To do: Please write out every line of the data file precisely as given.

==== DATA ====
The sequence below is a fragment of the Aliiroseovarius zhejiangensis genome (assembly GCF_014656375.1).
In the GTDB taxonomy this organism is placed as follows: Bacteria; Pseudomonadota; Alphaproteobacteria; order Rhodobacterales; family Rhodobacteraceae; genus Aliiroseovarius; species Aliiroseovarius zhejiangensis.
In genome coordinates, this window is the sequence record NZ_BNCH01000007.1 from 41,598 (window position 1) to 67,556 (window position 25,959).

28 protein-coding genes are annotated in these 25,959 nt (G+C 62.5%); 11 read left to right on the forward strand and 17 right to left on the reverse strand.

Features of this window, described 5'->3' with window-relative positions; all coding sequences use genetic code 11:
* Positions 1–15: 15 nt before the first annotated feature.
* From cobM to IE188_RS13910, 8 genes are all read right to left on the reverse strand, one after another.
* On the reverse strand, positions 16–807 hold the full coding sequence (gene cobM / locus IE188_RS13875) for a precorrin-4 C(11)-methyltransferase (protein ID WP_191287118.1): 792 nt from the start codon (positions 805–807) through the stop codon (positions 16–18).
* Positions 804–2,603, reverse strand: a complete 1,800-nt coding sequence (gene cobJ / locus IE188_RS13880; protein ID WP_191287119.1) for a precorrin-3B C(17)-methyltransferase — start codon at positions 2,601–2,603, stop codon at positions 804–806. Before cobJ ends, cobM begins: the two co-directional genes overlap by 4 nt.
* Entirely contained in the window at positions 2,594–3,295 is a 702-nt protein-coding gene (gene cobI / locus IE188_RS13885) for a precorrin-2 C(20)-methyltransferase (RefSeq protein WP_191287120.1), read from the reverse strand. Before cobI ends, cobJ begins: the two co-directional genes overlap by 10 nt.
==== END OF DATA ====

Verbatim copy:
The sequence below is a fragment of the Aliiroseovarius zhejiangensis genome (assembly GCF_014656375.1).
In the GTDB taxonomy this organism is placed as follows: Bacteria; Pseudomonadota; Alphaproteobacteria; order Rhodobacterales; family Rhodobacteraceae; genus Aliiroseovarius; species Aliiroseovarius zhejiangensis.
In genome coordinates, this window is the sequence record NZ_BNCH01000007.1 from 41,598 (window position 1) to 67,556 (window position 25,959).

28 protein-coding genes are annotated in these 25,959 nt (G+C 62.5%); 11 read left to right on the forward strand and 17 right to left on the reverse strand.

Features of this window, described 5'->3' with window-relative positions; all coding sequences use genetic code 11:
* Positions 1–15: 15 nt before the first annotated feature.
* From cobM to IE188_RS13910, 8 genes are all read right to left on the reverse strand, one after another.
* On the reverse strand, positions 16–807 hold the full coding sequence (gene cobM / locus IE188_RS13875) for a precorrin-4 C(11)-methyltransferase (protein ID WP_191287118.1): 792 nt from the start codon (positions 805–807) through the stop codon (positions 16–18).
* Positions 804–2,603, reverse strand: a complete 1,800-nt coding sequence (gene cobJ / locus IE188_RS13880; protein ID WP_191287119.1) for a precorrin-3B C(17)-methyltransferase — start codon at positions 2,601–2,603, stop codon at positions 804–806. Before cobJ ends, cobM begins: the two co-directional genes overlap by 4 nt.
* Entirely contained in the window at positions 2,594–3,295 is a 702-nt protein-coding gene (gene cobI / locus IE188_RS13885) for a precorrin-2 C(20)-methyltransferase (RefSeq protein WP_191287120.1), read from the reverse strand. Before cobI ends, cobJ begins: the two co-directional genes overlap by 10 nt.